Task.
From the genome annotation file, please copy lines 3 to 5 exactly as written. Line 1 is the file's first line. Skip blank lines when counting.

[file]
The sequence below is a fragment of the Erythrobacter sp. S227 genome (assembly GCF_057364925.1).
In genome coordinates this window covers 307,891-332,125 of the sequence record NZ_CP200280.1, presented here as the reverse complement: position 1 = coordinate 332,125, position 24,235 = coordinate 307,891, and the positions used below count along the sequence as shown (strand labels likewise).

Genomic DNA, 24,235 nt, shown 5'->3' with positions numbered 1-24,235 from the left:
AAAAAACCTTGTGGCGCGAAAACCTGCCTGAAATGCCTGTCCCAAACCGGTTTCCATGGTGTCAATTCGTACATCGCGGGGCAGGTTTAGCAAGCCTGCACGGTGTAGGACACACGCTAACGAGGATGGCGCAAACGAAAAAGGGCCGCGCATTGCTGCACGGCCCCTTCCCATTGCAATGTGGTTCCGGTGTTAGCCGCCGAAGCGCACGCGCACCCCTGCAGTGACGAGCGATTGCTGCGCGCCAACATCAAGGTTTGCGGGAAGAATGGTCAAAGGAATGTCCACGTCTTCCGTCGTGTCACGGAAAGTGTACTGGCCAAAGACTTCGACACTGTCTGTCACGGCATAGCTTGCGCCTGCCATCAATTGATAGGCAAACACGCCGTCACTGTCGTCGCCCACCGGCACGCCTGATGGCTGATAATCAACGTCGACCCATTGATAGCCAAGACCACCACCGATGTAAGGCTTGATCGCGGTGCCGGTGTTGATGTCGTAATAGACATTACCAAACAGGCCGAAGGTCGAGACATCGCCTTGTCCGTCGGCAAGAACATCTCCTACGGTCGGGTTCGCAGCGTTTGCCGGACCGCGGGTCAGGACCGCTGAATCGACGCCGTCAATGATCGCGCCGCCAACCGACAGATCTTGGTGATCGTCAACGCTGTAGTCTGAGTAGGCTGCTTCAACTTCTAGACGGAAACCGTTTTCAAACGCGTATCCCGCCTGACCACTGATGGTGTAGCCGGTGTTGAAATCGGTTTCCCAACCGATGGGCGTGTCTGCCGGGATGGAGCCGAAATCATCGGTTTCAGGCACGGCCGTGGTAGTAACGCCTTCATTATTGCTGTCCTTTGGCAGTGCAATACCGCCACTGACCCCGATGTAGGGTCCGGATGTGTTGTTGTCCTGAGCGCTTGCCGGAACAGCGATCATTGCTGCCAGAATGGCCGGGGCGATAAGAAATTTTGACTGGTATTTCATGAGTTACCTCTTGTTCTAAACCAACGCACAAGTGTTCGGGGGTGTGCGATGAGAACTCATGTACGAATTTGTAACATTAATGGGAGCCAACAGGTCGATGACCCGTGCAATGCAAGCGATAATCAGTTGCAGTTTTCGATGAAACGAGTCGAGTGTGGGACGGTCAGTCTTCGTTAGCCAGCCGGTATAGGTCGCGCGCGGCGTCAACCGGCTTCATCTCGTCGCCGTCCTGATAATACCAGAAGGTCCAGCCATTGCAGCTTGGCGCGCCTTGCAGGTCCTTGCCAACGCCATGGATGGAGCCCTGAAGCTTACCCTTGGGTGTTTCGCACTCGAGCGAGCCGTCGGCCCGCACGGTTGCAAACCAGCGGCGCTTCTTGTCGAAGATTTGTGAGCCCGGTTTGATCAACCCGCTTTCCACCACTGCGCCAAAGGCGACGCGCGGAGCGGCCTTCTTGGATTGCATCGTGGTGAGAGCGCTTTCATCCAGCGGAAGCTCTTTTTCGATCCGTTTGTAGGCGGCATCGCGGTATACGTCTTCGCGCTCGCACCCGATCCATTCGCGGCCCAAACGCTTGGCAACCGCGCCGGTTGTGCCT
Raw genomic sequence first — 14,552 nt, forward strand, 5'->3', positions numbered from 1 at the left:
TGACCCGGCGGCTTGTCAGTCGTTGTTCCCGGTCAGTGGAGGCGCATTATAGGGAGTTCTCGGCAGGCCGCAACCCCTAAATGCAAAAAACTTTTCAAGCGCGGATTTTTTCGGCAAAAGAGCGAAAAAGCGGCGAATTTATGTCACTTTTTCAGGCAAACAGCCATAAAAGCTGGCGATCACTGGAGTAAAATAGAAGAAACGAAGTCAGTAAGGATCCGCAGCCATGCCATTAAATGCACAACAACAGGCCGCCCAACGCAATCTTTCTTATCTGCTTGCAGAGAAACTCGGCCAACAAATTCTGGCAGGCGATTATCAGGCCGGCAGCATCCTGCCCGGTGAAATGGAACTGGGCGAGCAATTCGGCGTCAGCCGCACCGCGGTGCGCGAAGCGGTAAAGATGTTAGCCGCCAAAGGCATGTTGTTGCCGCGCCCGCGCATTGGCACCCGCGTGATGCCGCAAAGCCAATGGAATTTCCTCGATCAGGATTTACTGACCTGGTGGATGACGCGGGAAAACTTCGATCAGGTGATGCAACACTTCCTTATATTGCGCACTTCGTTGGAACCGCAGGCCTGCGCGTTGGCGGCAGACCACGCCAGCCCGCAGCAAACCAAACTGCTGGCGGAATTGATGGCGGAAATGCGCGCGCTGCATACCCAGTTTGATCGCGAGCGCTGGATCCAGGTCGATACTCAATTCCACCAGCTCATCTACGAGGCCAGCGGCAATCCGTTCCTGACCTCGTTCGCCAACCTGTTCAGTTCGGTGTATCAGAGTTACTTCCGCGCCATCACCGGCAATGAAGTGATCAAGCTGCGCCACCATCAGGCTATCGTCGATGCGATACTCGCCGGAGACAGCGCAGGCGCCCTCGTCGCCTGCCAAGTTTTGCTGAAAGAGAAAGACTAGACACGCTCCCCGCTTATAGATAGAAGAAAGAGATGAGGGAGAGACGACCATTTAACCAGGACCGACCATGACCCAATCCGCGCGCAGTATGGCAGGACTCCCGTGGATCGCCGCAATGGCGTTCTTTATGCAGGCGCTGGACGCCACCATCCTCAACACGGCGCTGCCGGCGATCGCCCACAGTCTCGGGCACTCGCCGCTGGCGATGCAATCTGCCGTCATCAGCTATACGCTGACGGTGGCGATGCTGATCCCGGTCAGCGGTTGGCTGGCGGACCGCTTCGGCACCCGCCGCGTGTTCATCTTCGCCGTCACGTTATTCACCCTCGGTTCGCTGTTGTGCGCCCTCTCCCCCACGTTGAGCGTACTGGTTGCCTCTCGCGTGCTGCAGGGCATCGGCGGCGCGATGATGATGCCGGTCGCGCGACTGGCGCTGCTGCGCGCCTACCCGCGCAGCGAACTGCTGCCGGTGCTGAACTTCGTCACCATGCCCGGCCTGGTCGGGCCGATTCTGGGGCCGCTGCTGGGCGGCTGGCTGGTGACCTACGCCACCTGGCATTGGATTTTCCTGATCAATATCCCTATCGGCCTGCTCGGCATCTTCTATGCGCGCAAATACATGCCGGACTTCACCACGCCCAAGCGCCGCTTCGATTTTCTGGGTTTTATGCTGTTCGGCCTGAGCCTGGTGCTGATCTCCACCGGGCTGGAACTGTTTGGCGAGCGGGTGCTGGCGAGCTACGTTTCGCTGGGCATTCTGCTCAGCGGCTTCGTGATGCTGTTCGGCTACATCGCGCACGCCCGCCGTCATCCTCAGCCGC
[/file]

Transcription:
Genomic DNA, 24,235 nt, shown 5'->3' with positions numbered 1-24,235 from the left:
AAAAAACCTTGTGGCGCGAAAACCTGCCTGAAATGCCTGTCCCAAACCGGTTTCCATGGTGTCAATTCGTACATCGCGGGGCAGGTTTAGCAAGCCTGCACGGTGTAGGACACACGCTAACGAGGATGGCGCAAACGAAAAAGGGCCGCGCATTGCTGCACGGCCCCTTCCCATTGCAATGTGGTTCCGGTGTTAGCCGCCGAAGCGCACGCGCACCCCTGCAGTGACGAGCGATTGCTGCGCGCCAACATCAAGGTTTGCGGGAAGAATGGTCAAAGGAATGTCCACGTCTTCCGTCGTGTCACGGAAAGTGTACTGGCCAAAGACTTCGACACTGTCTGTCACGGCATAGCTTGCGCCTGCCATCAATTGATAGGCAAACACGCCGTCACTGTCGTCGCCCACCGGCACGCCTGATGGCTGATAATCAACGTCGACCCATTGATAGCCAAGACCACCACCGATGTAAGGCTTGATCGCGGTGCCGGTGTTGATGTCGTAATAGACATTACCAAACAGGCCGAAGGTCGAGACATCGCCTTGTCCGTCGGCAAGAACATCTCCTACGGTCGGGTTCGCAGCGTTTGCCGGACCGCGGGTCAGGACCGCTGAATCGACGCCGTCAATGATCGCGCCGCCAACCGACAGATCTTGGTGATCGTCAACGCTGTAGTCTGAGTAGGCTGCTTCAACTTCTAGACGGAAACCGTTTTCAAACGCGTATCCCGCCTGACCACTGATGGTGTAGCCGGTGTTGAAATCGGTTTCCCAACCGATGGGCGTGTCTGCCGGGATGGAGCCGAAATCATCGGTTTCAGGCACGGCCGTGGTAGTAACGCCTTCATTATTGCTGTCCTTTGGCAGTGCAATACCGCCACTGACCCCGATGTAGGGTCCGGATGTGTTGTTGTCCTGAGCGCTTGCCGGAACAGCGATCATTGCTGCCAGAATGGCCGGGGCGATAAGAAATTTTGACTGGTATTTCATGAGTTACCTCTTGTTCTAAACCAACGCACAAGTGTTCGGGGGTGTGCGATGAGAACTCATGTACGAATTTGTAACATTAATGGGAGCCAACAGGTCGATGACCCGTGCAATGCAAGCGATAATCAGTTGCAGTTTTCGATGAAACGAGTCGAGTGTGGGACGGTCAGTCTTCGTTAGCCAGCCGGTATAGGTCGCGCGCGGCGTCAACCGGCTTCATCTCGTCGCCGTCCTGATAATACCAGAAGGTCCAGCCATTGCAGCTTGGCGCGCCTTGCAGGTCCTTGCCAACGCCATGGATGGAGCCCTGAAGCTTACCCTTGGGTGTTTCGCACTCGAGCGAGCCGTCGGCCCGCACGGTTGCAAACCAGCGGCGCTTCTTGTCGAAGATTTGTGAGCCCGGTTTGATCAACCCGCTTTCCACCACTGCGCCAAAGGCGACGCGCGGAGCGGCCTTCTTGGATTGCATCGTGGTGAGAGCGCTTTCATCCAGCGGAAGCTCTTTTTCGATCCGTTTGTAGGCGGCATCGCGGTATACGTCTTCGCGCTCGCACCCGATCCATTCGCGGCCCAAACGCTTGGCAACCGCGCCGGTTGTGCCT
Raw genomic sequence first — 14,552 nt, forward strand, 5'->3', positions numbered from 1 at the left: